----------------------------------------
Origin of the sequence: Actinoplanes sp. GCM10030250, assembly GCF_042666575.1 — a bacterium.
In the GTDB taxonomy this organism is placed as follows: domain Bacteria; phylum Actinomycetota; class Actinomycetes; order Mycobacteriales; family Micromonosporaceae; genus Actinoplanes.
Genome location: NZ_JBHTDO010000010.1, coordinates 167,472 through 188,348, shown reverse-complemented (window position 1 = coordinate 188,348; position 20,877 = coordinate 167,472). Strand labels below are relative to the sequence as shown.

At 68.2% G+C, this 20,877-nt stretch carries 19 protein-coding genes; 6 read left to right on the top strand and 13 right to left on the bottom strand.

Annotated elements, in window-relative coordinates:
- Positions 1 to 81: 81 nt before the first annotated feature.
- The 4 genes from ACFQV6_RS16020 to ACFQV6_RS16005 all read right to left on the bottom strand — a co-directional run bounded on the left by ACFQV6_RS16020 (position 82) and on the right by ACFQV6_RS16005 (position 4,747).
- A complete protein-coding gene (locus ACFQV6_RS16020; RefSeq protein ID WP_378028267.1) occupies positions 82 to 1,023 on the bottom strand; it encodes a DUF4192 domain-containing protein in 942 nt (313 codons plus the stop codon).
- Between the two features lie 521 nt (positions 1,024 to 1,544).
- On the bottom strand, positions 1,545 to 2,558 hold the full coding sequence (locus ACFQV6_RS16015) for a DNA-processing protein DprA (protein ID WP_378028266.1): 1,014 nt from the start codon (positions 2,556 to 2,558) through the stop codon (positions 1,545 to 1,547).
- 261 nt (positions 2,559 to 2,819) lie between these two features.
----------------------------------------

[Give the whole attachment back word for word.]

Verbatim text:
Origin of the sequence: Actinoplanes sp. GCM10030250, assembly GCF_042666575.1 — a bacterium.
In the GTDB taxonomy this organism is placed as follows: domain Bacteria; phylum Actinomycetota; class Actinomycetes; order Mycobacteriales; family Micromonosporaceae; genus Actinoplanes.
Genome location: NZ_JBHTDO010000010.1, coordinates 167,472 through 188,348, shown reverse-complemented (window position 1 = coordinate 188,348; position 20,877 = coordinate 167,472). Strand labels below are relative to the sequence as shown.

At 68.2% G+C, this 20,877-nt stretch carries 19 protein-coding genes; 6 read left to right on the top strand and 13 right to left on the bottom strand.

Annotated elements, in window-relative coordinates:
- Positions 1 to 81: 81 nt before the first annotated feature.
- The 4 genes from ACFQV6_RS16020 to ACFQV6_RS16005 all read right to left on the bottom strand — a co-directional run bounded on the left by ACFQV6_RS16020 (position 82) and on the right by ACFQV6_RS16005 (position 4,747).
- A complete protein-coding gene (locus ACFQV6_RS16020; RefSeq protein ID WP_378028267.1) occupies positions 82 to 1,023 on the bottom strand; it encodes a DUF4192 domain-containing protein in 942 nt (313 codons plus the stop codon).
- Between the two features lie 521 nt (positions 1,024 to 1,544).
- On the bottom strand, positions 1,545 to 2,558 hold the full coding sequence (locus ACFQV6_RS16015) for a DNA-processing protein DprA (protein ID WP_378028266.1): 1,014 nt from the start codon (positions 2,556 to 2,558) through the stop codon (positions 1,545 to 1,547).
- 261 nt (positions 2,559 to 2,819) lie between these two features.